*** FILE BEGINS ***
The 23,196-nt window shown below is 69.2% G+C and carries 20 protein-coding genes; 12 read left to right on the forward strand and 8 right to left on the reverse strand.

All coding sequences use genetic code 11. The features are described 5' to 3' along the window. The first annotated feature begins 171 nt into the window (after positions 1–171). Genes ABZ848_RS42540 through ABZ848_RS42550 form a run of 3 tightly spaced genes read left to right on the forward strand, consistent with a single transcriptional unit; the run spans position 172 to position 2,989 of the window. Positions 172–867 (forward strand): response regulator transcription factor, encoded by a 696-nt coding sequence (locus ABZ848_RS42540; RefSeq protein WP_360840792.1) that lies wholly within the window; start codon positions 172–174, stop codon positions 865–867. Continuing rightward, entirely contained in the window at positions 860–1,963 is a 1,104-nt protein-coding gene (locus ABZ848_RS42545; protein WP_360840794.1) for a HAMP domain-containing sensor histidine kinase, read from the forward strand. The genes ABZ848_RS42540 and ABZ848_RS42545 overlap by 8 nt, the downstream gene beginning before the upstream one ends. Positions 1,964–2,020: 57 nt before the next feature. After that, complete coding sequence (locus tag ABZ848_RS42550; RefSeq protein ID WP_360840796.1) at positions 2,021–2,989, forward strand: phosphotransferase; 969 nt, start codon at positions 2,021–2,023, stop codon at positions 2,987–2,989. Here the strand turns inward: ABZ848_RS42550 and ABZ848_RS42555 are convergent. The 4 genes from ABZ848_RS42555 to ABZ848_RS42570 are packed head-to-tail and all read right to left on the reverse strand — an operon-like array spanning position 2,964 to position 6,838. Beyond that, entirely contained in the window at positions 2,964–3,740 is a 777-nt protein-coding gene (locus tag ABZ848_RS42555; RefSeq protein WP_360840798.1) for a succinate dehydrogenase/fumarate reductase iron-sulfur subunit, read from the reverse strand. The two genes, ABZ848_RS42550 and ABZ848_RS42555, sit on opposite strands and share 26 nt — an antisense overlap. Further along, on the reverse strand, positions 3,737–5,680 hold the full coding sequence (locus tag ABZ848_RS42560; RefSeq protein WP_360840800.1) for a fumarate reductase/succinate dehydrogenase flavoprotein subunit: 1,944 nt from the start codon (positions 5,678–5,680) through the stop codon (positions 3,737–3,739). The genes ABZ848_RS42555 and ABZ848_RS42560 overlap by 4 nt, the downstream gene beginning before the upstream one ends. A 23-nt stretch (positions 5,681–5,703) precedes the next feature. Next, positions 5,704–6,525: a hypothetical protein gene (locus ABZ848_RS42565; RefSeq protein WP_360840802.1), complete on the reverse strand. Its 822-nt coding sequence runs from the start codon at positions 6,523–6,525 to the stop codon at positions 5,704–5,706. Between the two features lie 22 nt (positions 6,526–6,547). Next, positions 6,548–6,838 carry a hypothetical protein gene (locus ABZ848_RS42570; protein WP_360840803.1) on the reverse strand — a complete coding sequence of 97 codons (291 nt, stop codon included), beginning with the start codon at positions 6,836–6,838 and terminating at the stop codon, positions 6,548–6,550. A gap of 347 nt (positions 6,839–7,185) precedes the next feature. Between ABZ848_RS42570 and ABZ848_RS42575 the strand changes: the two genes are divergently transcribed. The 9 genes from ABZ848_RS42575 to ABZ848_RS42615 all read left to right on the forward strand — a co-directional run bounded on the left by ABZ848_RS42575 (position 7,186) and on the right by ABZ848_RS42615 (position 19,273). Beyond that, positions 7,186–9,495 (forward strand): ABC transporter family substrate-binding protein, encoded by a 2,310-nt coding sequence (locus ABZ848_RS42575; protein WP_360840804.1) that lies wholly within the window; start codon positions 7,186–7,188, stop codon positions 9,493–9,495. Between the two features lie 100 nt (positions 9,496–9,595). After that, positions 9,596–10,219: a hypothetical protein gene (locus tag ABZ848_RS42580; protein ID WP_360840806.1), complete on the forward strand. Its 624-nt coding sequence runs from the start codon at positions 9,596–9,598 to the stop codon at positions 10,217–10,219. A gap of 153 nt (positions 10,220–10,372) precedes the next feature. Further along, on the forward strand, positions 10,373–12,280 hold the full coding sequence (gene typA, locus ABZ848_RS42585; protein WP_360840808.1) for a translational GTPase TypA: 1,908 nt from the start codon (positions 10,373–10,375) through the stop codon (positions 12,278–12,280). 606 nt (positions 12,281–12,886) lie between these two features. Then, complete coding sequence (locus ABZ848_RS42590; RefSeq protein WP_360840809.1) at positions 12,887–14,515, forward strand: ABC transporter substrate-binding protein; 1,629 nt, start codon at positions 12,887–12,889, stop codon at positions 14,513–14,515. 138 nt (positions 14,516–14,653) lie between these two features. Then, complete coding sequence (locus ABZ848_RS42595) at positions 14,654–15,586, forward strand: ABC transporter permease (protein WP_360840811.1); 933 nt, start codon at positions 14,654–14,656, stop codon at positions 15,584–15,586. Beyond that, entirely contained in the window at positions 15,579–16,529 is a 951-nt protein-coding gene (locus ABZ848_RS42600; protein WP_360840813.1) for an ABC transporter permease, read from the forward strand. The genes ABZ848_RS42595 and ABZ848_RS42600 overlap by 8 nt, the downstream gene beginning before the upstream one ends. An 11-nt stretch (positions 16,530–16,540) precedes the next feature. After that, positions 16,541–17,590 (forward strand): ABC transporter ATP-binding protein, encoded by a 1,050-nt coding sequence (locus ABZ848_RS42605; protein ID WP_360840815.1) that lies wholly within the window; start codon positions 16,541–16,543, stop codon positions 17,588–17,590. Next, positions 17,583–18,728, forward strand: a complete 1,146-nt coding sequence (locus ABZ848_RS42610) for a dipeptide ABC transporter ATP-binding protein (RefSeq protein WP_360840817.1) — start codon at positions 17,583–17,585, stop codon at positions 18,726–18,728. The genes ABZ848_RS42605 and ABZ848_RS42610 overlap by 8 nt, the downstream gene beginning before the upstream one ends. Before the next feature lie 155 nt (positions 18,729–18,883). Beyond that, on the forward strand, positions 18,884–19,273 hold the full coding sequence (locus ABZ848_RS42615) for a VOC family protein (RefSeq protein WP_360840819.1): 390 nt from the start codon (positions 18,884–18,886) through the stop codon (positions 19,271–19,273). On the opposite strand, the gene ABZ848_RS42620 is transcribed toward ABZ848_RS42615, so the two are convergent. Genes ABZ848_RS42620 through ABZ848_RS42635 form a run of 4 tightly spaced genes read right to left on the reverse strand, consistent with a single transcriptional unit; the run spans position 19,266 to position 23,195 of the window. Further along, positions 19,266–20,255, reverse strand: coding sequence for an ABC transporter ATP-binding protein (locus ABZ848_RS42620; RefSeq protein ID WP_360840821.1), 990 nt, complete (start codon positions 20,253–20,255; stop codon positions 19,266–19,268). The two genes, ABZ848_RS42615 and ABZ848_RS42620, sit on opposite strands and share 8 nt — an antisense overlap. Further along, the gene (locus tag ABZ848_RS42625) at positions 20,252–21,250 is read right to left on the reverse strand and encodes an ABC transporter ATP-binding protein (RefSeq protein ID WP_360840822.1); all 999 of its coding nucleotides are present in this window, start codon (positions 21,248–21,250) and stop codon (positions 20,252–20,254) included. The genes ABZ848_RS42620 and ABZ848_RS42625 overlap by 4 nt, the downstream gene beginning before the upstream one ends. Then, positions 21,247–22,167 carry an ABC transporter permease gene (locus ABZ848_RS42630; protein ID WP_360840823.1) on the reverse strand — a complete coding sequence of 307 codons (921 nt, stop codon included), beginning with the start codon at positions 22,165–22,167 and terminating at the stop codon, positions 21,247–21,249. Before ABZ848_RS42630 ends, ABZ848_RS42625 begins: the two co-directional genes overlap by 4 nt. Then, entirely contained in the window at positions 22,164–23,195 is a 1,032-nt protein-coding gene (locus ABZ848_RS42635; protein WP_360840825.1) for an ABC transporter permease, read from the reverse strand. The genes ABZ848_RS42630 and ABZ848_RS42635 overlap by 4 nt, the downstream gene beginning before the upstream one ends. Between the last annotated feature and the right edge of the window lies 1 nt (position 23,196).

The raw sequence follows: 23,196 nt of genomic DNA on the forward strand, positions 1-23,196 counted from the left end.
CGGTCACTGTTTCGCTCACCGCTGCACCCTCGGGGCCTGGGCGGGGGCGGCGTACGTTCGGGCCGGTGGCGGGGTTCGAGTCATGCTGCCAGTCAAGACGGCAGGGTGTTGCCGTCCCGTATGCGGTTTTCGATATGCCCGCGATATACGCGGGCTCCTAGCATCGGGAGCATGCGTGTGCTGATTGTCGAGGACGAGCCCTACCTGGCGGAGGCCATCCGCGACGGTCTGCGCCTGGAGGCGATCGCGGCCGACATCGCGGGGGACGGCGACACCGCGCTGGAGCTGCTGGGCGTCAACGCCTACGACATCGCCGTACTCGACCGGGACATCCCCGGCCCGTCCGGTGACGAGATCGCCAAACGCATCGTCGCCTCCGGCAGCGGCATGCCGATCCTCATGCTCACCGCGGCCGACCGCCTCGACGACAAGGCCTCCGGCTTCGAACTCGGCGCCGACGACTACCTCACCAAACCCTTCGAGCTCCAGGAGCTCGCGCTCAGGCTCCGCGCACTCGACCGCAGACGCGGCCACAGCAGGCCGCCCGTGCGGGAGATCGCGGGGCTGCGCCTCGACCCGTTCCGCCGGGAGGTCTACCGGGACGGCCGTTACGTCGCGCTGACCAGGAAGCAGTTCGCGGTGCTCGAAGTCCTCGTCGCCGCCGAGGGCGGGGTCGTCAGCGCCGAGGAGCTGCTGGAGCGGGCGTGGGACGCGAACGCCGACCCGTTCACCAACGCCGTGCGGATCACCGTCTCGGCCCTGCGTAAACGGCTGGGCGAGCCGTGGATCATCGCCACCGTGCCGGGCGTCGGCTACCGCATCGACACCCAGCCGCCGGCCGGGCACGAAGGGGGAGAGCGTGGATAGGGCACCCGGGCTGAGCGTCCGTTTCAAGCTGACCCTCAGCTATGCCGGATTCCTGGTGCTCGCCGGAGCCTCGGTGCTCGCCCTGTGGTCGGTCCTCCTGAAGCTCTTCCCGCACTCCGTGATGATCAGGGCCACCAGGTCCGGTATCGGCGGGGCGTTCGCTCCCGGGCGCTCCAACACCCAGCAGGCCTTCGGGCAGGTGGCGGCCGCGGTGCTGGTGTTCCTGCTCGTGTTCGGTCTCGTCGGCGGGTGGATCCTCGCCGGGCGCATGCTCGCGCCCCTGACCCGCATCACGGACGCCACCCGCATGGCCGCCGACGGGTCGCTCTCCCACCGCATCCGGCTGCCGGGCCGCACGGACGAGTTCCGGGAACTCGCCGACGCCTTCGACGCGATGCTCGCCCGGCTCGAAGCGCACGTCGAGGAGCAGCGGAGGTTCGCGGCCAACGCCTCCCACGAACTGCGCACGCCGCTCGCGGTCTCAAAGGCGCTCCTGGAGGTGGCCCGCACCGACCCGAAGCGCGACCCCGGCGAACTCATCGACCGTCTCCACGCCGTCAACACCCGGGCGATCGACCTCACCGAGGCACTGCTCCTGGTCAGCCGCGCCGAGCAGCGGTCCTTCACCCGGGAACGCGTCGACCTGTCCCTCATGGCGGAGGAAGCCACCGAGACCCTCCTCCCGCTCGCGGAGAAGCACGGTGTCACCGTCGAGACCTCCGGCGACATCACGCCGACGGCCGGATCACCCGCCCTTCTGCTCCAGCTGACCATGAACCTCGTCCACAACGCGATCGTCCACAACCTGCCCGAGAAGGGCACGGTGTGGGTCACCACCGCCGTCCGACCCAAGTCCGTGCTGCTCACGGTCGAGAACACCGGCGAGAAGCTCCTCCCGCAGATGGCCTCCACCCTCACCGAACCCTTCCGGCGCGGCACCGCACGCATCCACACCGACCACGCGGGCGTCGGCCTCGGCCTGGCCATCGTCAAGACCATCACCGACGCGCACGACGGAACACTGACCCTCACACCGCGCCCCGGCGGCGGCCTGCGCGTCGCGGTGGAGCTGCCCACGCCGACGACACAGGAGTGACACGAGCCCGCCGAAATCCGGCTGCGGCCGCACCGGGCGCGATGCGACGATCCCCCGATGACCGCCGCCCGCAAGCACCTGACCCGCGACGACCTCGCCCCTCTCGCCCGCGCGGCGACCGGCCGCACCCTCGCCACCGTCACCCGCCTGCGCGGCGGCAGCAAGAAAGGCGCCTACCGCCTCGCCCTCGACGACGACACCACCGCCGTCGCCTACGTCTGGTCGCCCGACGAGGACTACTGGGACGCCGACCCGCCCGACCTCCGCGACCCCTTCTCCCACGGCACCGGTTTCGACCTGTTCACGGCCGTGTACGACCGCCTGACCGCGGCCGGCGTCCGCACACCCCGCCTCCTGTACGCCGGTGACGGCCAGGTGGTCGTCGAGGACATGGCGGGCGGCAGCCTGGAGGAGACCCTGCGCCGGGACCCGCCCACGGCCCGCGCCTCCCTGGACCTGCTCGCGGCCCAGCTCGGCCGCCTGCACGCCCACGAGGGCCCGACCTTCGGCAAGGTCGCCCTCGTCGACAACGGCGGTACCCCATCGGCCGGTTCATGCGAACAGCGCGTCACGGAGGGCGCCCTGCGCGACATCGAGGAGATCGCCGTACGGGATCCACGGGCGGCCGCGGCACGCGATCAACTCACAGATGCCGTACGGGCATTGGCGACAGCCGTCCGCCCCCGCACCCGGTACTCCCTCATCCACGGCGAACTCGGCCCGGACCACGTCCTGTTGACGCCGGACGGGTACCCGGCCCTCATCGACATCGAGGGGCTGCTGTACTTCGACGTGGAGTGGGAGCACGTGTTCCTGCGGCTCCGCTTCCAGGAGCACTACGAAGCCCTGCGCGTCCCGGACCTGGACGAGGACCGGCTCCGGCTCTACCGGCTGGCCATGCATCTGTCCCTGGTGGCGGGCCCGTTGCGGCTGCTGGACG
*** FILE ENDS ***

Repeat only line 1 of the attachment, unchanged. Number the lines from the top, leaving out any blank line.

The 23,196-nt window shown below is 69.2% G+C and carries 20 protein-coding genes; 12 read left to right on the forward strand and 8 right to left on the reverse strand.